ARTICLE | doi:10.20944/preprints201805.0179.v1
Subject: Chemistry, Applied Chemistry Keywords: rice wash; vinegar; rice wine; Soxhlet; fermentation
Online: 11 May 2018 (09:04:45 CEST)
This study was conducted to search for green technology that can extract metabolites from neem leaves for use in the development of botanical pesticide against Bactrocera dorsalis (Hendel) (Diptera:Tephritidae). Rice wine, rice wash, vinegar and distilled water were used as solvents and hot infusion, maceration, hot continuous reflux (Soxhlet), and fermentation were the methods employed. The different leaf extracts prepared by green technology were evaluated for their potentials as pesticide against B. dorsalis. Vinegar extract via Soxhlet extraction (V-S) for eight (8) h registered to have the highest mortality but not significantly different from vinegar - fermentation (V-F), rice wash - Soxhlet (RWa-S), vinegar - maceration (V-M), distilled water - fermentation (DW-F), and rice wash - fermentation (RWa-F) extracts. Phythochemicals present in the extracts are affected by the solvent-extraction interaction. Among the sixteen solvent-extraction interactions, the use of rice wash and fermentation is the most economical method in extracting the extracting the active components of neem leaves against B. dorsalis. Rice wash is a waste that can be utilized in the development of a biopesticide from neem leaves for pest management of B. dorsalis. This is the first report that rice wash is used as extracting solvent in green synthesis.
ARTICLE | doi:10.20944/preprints201705.0220.v1
Subject: Earth Sciences, Environmental Sciences Keywords: climate change; adaptation; WaSH; policy; sustainability; development
Online: 31 May 2017 (11:44:04 CEST)
Climate change threatens water, sanitation and hygiene (WaSH) facilities and services, as these are intimately linked to the water cycle and are vulnerable to changes in the quantity and quality of available water resources. Floods and droughts, which pollute and reduce water delivery respectively, have now become a perennial issue to deal with in the northern regions of the country, including the Bolgatanga Municipality. This study aimed to assess the degree to which climate change adaptation measures are mainstreamed into the WaSH development planning process in Ghana. Stakeholders from government and non-government agencies were interviewed to gain perspectives on the threat of climate change, the inclusion of climate change in WaSH planning and the barriers preventing mainstreaming. In general, despite awareness and concern about climate change, adaptation measures have been regarded to be far away from the immediate concerns of WaSH development planning. Most of the current measures are reactive and respond to environmental issues rather than to climate change stressors. In essence, stakeholders expressed the view that the adaptive capacity of the Municipality was low and that mainstreaming has not yet occurred. Despite the lack of progress, there are great opportunities for mainstreaming climate change adaptation into planning through increasing awareness and capacity, legislative and institutional changes and the development of participatory systems to provide early warning systems and disaster risk analyses that will inform future planning.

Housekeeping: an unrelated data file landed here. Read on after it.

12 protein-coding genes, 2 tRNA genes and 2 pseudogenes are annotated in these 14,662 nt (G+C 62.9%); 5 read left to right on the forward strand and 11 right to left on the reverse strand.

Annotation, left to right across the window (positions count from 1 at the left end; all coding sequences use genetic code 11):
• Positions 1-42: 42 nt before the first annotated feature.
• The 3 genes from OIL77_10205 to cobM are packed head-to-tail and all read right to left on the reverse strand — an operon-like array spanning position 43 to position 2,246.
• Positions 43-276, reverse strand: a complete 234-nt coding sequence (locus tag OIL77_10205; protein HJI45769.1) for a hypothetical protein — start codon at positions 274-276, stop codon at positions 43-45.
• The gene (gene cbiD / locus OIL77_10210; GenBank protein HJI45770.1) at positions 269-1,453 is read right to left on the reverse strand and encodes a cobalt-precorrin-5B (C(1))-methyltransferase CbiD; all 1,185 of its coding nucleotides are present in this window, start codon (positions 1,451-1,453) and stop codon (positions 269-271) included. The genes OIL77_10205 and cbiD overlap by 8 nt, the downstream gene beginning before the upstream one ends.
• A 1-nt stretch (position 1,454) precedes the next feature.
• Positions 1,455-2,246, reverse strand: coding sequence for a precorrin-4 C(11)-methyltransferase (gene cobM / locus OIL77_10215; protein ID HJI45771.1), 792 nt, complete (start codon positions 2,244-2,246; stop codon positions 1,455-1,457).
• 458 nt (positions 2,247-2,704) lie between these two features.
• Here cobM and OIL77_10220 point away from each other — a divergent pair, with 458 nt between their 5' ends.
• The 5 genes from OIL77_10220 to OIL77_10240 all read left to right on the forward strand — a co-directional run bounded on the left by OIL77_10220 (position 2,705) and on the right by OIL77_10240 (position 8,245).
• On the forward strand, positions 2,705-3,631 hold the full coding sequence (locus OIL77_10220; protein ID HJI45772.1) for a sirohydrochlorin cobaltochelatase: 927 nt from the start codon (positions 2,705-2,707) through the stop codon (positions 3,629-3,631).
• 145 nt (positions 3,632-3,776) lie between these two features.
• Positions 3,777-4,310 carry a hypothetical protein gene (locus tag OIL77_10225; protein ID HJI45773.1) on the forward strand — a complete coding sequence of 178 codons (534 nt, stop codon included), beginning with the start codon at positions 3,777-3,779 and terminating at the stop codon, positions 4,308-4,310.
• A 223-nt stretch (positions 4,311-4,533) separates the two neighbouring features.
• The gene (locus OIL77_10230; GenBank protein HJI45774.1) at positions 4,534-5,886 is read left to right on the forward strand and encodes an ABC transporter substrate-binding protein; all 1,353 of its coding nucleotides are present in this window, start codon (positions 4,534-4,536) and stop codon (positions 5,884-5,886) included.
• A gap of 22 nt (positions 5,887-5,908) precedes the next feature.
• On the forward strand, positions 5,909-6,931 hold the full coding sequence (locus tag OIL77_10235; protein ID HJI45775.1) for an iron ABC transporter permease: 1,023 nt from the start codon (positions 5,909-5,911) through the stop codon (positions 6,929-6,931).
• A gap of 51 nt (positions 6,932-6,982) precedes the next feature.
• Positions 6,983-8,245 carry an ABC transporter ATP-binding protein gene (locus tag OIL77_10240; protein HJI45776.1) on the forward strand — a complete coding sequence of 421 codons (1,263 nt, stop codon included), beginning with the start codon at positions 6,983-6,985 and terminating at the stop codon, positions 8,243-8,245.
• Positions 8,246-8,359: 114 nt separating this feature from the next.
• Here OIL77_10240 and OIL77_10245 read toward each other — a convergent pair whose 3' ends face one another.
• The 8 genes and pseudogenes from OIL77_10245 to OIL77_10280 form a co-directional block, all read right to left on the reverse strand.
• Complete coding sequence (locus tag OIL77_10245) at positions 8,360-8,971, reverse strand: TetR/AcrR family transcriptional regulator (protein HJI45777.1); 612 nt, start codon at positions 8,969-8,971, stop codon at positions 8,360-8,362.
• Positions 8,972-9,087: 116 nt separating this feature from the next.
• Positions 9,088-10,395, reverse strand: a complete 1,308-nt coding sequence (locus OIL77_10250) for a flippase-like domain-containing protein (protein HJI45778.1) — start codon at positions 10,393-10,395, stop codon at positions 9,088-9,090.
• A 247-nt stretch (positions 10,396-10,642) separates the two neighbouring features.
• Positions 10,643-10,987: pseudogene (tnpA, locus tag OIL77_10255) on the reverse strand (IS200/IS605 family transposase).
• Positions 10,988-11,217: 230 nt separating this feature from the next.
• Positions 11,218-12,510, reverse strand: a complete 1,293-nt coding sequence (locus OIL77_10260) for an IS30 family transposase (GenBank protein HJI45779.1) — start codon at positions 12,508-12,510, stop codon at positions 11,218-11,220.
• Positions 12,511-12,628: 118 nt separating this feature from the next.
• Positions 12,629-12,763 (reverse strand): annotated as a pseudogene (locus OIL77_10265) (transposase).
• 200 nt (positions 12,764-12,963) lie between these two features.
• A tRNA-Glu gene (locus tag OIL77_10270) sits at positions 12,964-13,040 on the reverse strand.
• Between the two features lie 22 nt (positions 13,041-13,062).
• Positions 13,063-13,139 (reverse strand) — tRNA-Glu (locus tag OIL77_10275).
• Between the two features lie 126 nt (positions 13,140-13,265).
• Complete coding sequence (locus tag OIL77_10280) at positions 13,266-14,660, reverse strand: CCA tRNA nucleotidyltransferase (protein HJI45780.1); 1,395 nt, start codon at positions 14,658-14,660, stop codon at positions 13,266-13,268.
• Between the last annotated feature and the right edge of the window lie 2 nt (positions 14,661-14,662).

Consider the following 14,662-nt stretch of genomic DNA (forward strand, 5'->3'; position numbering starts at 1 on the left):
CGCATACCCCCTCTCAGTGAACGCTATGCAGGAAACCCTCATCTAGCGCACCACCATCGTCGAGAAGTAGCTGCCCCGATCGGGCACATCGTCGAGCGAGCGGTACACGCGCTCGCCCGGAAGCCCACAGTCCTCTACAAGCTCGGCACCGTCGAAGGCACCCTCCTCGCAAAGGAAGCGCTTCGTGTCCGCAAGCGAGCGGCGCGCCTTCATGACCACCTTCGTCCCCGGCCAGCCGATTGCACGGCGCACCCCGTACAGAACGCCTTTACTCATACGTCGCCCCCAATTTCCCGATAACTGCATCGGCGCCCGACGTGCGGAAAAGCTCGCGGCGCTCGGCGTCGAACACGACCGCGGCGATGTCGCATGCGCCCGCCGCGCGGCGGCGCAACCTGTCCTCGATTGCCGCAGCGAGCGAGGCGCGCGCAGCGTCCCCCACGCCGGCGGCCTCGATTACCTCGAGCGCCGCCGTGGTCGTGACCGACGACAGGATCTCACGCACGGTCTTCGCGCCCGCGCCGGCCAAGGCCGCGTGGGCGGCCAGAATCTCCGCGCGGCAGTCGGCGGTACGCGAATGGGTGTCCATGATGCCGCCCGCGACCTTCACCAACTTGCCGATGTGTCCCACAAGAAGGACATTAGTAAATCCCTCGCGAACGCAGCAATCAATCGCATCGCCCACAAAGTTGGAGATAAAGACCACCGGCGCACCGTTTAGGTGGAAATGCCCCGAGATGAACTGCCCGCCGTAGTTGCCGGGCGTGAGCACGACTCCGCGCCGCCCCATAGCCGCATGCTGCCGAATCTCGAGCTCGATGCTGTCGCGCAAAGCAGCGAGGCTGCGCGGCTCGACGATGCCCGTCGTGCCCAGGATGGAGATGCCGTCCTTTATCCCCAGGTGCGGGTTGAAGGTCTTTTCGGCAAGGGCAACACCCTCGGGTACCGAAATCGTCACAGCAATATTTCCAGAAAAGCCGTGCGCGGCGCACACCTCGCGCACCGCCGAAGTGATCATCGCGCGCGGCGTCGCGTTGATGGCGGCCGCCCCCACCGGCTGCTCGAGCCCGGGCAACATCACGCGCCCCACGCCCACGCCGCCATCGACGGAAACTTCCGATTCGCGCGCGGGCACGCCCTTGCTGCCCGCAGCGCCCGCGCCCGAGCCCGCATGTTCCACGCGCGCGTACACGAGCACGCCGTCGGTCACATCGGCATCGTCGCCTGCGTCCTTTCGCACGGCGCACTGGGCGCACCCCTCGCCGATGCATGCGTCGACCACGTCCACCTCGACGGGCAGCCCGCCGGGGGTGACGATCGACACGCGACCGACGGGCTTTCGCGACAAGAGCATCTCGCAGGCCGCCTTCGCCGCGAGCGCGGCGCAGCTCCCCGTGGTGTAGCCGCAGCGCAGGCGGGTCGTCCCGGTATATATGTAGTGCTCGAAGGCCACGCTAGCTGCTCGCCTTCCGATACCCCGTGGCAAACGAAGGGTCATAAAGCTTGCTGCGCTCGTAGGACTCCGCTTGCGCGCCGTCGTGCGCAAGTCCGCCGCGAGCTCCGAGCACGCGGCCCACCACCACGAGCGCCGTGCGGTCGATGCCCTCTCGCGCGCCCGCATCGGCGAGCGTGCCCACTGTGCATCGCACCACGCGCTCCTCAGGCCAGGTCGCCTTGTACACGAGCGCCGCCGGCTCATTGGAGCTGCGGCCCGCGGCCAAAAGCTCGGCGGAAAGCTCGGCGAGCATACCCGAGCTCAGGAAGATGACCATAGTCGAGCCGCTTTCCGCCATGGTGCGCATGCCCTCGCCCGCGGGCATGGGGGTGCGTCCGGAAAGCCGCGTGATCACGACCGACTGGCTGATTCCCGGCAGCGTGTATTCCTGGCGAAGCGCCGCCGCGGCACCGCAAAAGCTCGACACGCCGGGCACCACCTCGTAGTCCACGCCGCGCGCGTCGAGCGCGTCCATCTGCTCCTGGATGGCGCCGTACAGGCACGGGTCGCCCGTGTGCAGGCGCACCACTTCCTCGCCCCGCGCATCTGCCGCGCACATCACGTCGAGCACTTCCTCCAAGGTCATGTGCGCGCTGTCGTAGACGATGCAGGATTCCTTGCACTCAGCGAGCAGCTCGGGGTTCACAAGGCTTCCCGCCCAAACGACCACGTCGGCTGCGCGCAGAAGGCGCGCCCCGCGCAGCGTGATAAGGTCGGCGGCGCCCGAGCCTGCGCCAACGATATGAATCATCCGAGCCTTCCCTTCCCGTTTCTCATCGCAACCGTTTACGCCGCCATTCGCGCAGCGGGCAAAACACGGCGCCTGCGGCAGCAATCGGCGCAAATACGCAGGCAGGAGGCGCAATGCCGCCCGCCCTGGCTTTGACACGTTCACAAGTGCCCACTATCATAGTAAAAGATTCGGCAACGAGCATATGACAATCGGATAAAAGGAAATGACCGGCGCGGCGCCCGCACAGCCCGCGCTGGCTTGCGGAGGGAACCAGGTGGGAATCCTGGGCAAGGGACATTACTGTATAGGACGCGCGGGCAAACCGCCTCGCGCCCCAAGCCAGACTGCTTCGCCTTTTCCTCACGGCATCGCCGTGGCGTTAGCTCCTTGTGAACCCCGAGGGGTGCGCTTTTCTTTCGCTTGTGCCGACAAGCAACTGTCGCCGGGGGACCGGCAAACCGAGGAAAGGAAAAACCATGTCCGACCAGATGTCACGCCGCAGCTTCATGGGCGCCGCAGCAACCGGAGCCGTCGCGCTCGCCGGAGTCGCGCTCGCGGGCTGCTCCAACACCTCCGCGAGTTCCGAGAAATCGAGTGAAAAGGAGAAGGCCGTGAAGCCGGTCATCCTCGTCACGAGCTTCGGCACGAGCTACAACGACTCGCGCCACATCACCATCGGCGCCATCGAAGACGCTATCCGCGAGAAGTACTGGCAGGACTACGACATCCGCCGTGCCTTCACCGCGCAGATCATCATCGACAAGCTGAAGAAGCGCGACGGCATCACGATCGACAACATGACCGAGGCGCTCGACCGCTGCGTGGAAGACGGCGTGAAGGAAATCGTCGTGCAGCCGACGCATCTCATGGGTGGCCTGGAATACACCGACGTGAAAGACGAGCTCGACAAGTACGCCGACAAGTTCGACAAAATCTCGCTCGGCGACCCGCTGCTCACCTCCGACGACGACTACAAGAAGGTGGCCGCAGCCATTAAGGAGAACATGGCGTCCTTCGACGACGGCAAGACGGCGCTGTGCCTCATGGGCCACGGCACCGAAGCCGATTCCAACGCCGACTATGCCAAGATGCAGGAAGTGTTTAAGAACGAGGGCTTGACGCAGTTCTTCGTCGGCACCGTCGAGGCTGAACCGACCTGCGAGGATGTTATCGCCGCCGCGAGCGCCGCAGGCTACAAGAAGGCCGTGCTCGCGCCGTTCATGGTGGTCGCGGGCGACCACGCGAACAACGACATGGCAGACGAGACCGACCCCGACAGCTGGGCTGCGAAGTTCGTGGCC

REVIEW | doi:10.20944/preprints201703.0114.v1